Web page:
It doesn’t take long to get spoiled by the HD resolution (1920x1080). You start to notice this in places like the Start screen and on the desktop. When you go back to your Surface RT, you can really tell a difference. Windows automatically makes adjustments to the scaling so things are easier to read on the desktop, but if you have good ideas you can tweak the device to run at normal scaling and see some very small icons. Take a look at the screenshot of my desktop on the Surface 2. Compared to the Surface RT, you can see that more tiles fit on the screen horizontally.
Here’s the same start screen on my Surface RT. Notice how the last column of tiles gets cut off. Even the background image is cut off in places.
If you run Remote Desktop, you can run at the full 1920x1080 screen resolution. This allows you to see everything on the device, but I find that it’s a bit hard to use with touch because the pixels are so small. It’s fine if you use a mouse or the touchpad on one of the keyboards.
The app story keeps getting better for the Windows Store. At launch, we finally got Facebook and Flipboard. These were big apps that people had been waiting for (although you could always use Facebook in the browser just fine). Since, I have no desire to run Photoshop on my tablet (although you can run Photoshop Express :) ), I am quite happy with this device as a bridge between business productivity and fun and games. I never have understood why people used this particular application to judge the success of the Surface. It’s not like IOS can run it.
I opted for the 32 GB this time as that was what is available. I also had a Surface RT 32 GB for a while and never really had an issue with storage. Movies and videos can be offloaded to the SDXC card. Documents can be stored in SkyDrive with the included free 200 GB of storage for 2 years. I don’t suspect storage space will be an issue at all.
The Surface 2 features the same SDXC card slot but it has been moved down slightly making it easier to reach. One thing to note about this slot is that when you slide the card in, it will actually click twice. If you only hear it click once, then it will not be detected. Push it in further, and you’ll hear another click and Windows should detect it.
Another common complaint of the speakers of Surface RT is that they just aren’t that loud. I never found this to be an issue since I always paired my Surface with a Jambox (or other Bluetooth speaker). As far as speakers go, I would say Surface 2 is pretty comparable. I did a few tests between the two devices and couldn’t tell any noticeable difference at max volume. The Surface 2 adds an additional microphone. This should help for conference calls using Skype when not using a headset.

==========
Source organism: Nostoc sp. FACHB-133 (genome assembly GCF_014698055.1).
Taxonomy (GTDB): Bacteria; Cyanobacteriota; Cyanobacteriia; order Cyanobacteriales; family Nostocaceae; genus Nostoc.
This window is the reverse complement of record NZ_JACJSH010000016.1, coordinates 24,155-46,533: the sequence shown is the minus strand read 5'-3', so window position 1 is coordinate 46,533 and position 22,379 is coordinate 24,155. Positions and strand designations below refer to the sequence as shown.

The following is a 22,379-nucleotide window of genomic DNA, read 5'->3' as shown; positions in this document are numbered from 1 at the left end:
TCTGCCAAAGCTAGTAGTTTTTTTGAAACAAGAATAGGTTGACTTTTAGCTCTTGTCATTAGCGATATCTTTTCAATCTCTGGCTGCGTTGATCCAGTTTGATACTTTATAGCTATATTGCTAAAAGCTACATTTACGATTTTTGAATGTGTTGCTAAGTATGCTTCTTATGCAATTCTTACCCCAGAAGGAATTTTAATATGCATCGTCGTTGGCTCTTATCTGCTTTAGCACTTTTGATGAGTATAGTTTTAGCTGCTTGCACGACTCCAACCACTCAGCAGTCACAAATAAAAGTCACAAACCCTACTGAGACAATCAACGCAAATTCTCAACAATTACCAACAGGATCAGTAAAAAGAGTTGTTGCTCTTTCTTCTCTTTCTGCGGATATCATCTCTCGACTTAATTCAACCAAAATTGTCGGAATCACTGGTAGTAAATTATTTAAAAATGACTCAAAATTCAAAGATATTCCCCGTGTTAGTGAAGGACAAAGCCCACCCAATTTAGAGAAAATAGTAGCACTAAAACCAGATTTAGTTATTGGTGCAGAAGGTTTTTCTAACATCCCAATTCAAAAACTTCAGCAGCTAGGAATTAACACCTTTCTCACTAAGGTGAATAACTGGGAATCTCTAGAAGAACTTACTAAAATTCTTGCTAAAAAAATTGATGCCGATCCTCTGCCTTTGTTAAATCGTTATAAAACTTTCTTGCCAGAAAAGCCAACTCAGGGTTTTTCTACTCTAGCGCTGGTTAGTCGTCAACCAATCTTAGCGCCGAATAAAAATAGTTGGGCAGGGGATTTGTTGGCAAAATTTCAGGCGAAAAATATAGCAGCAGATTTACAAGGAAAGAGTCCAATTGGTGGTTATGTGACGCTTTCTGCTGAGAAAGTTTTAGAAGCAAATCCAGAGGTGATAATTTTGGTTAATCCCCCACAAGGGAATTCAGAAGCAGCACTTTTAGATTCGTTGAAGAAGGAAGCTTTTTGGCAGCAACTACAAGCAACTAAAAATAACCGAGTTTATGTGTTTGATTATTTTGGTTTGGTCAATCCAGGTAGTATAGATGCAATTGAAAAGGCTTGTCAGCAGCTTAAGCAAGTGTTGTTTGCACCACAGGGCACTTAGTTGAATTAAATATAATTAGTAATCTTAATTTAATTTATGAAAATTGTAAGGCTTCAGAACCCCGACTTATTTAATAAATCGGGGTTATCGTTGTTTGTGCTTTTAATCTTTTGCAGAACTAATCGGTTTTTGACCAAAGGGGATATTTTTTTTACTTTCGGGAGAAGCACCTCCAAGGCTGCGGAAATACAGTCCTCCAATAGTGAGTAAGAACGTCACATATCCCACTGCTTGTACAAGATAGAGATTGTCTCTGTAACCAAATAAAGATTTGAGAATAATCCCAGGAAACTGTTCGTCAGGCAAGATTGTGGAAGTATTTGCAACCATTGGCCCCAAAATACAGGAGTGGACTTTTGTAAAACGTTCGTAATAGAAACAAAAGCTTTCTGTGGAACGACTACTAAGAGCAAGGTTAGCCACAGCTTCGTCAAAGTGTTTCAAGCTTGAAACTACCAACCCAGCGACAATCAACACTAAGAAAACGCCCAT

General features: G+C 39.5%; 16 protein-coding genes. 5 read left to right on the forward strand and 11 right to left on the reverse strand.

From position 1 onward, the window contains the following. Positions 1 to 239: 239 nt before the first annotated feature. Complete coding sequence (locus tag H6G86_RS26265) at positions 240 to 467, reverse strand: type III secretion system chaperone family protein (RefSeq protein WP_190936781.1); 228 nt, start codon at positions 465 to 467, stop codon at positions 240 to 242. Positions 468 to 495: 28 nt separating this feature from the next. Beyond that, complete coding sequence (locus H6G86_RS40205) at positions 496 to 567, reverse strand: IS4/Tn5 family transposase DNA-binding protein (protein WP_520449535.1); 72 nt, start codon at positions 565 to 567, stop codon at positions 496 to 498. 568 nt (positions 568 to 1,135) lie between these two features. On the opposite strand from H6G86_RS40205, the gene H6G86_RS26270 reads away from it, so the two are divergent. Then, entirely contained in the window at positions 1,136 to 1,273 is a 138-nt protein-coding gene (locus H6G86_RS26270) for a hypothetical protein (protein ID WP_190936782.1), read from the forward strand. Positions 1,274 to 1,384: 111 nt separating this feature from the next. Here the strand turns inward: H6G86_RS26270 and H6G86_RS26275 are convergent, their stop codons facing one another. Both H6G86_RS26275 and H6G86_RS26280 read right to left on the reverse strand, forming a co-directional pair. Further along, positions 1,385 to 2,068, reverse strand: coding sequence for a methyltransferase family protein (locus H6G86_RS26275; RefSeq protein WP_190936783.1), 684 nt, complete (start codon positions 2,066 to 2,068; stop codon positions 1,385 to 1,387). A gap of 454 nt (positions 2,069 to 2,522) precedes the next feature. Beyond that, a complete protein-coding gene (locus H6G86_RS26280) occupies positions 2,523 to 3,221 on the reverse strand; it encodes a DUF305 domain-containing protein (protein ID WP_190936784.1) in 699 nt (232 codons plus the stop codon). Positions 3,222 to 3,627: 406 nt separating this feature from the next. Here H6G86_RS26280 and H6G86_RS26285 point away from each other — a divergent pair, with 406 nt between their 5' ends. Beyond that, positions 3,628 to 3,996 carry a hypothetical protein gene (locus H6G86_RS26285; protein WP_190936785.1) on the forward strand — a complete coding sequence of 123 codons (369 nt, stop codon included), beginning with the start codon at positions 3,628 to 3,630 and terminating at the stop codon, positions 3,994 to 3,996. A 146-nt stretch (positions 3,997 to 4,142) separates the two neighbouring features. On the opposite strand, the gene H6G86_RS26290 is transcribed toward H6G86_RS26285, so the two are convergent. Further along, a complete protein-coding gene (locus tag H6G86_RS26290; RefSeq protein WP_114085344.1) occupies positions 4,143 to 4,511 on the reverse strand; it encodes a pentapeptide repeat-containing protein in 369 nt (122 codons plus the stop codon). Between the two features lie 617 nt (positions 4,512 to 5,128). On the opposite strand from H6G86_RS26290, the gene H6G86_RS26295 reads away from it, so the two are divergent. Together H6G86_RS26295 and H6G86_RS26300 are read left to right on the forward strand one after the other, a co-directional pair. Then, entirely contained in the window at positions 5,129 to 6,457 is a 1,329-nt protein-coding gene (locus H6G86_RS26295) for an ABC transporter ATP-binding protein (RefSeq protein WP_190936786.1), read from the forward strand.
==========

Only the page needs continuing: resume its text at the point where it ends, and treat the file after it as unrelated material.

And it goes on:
The Surface 2 now features a USB 3.0 port whereas Surface RT only has a USB 2.0 port. This is a nice improvement but I never found it to be a blocker on my Surface RT. I haven’t found myself copying large files off of external hard drives or anything like that. It’s still a nice upgrade. Surface 2 still features a Micro HDMI port out. I would like to see Surface and Surface Pro use the same port at some point.
The battery life with Surface RT was already ridiculously awesome. I had no issue exceeding the quoted 8 hour battery life on a regular basis. The story with Surface 2 is even better. It’s quoted at 10 hours when playing video and I bet it can do even longer. I have had no issues with battery at all yet. The nice thing about RT devices is that they also charge rather quickly as well. They can usually charge in just over 2 hours or so.
No device is perfect, but this one is pretty nice. I have encountered a few minor issues but I have been able to work around them. I noticed the first issue when I was on the airplane home. I plugged my headphones in and couldn’t get any sound to work. When visiting the Manage Audio Devices control panel, I would receive an error related to the drivers. This has seemed to resolve itself though since I have gotten home. Hopefully, it doesn’t happen again.
The other issue I have also affected my Surface RT. About once a week (maybe more), I find that Surface refused to turn on. Pressing the Windows button will vibrate but pressing the Power button does not turn the screen on. When this happens, you can hold the Power button for an extended period of time and it might turn on. However, sometimes the only reliable way to get it to power back on is to plug it into external power and then hold the Power button for a bit. I have only had this happen once on the Surface 2. I was hoping this issue wouldn’t follow us to the new device but it looks like it may be there. It’s not a huge deal, but it is a bit of an inconvenience.